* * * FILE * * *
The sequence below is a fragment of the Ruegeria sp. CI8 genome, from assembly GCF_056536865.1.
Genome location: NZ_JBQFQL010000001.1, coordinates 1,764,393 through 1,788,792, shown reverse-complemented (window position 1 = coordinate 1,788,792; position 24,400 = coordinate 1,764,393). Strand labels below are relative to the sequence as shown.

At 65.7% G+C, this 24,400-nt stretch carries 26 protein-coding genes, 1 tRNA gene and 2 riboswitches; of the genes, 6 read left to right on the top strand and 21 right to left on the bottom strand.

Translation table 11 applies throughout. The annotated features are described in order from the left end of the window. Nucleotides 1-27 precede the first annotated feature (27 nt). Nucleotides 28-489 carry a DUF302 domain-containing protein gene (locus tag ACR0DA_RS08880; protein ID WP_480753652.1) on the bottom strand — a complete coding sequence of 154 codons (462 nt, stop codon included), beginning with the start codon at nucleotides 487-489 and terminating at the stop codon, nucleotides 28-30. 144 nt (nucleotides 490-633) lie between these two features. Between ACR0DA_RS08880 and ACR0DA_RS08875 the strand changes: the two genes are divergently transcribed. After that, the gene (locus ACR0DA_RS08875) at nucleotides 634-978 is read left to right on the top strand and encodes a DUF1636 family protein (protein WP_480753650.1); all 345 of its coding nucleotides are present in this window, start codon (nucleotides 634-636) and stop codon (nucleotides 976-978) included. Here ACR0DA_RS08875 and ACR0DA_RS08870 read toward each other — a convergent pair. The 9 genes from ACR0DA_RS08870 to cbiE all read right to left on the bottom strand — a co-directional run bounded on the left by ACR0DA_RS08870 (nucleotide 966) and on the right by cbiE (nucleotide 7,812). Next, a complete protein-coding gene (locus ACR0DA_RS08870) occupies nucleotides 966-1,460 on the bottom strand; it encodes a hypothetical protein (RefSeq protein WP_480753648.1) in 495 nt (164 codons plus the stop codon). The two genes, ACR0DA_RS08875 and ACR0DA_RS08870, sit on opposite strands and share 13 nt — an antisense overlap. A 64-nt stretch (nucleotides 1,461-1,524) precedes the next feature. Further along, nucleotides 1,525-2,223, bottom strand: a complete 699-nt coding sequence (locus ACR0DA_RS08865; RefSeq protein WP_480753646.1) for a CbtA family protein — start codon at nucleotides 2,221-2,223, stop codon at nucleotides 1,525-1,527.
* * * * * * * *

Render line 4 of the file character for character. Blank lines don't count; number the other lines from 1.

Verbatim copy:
Translation table 11 applies throughout. The annotated features are described in order from the left end of the window. Nucleotides 1-27 precede the first annotated feature (27 nt). Nucleotides 28-489 carry a DUF302 domain-containing protein gene (locus tag ACR0DA_RS08880; protein ID WP_480753652.1) on the bottom strand — a complete coding sequence of 154 codons (462 nt, stop codon included), beginning with the start codon at nucleotides 487-489 and terminating at the stop codon, nucleotides 28-30. 144 nt (nucleotides 490-633) lie between these two features. Between ACR0DA_RS08880 and ACR0DA_RS08875 the strand changes: the two genes are divergently transcribed. After that, the gene (locus ACR0DA_RS08875) at nucleotides 634-978 is read left to right on the top strand and encodes a DUF1636 family protein (protein WP_480753650.1); all 345 of its coding nucleotides are present in this window, start codon (nucleotides 634-636) and stop codon (nucleotides 976-978) included. Here ACR0DA_RS08875 and ACR0DA_RS08870 read toward each other — a convergent pair. The 9 genes from ACR0DA_RS08870 to cbiE all read right to left on the bottom strand — a co-directional run bounded on the left by ACR0DA_RS08870 (nucleotide 966) and on the right by cbiE (nucleotide 7,812). Next, a complete protein-coding gene (locus ACR0DA_RS08870) occupies nucleotides 966-1,460 on the bottom strand; it encodes a hypothetical protein (RefSeq protein WP_480753648.1) in 495 nt (164 codons plus the stop codon). The two genes, ACR0DA_RS08875 and ACR0DA_RS08870, sit on opposite strands and share 13 nt — an antisense overlap. A 64-nt stretch (nucleotides 1,461-1,524) precedes the next feature. Further along, nucleotides 1,525-2,223, bottom strand: a complete 699-nt coding sequence (locus ACR0DA_RS08865; RefSeq protein WP_480753646.1) for a CbtA family protein — start codon at nucleotides 2,221-2,223, stop codon at nucleotides 1,525-1,527.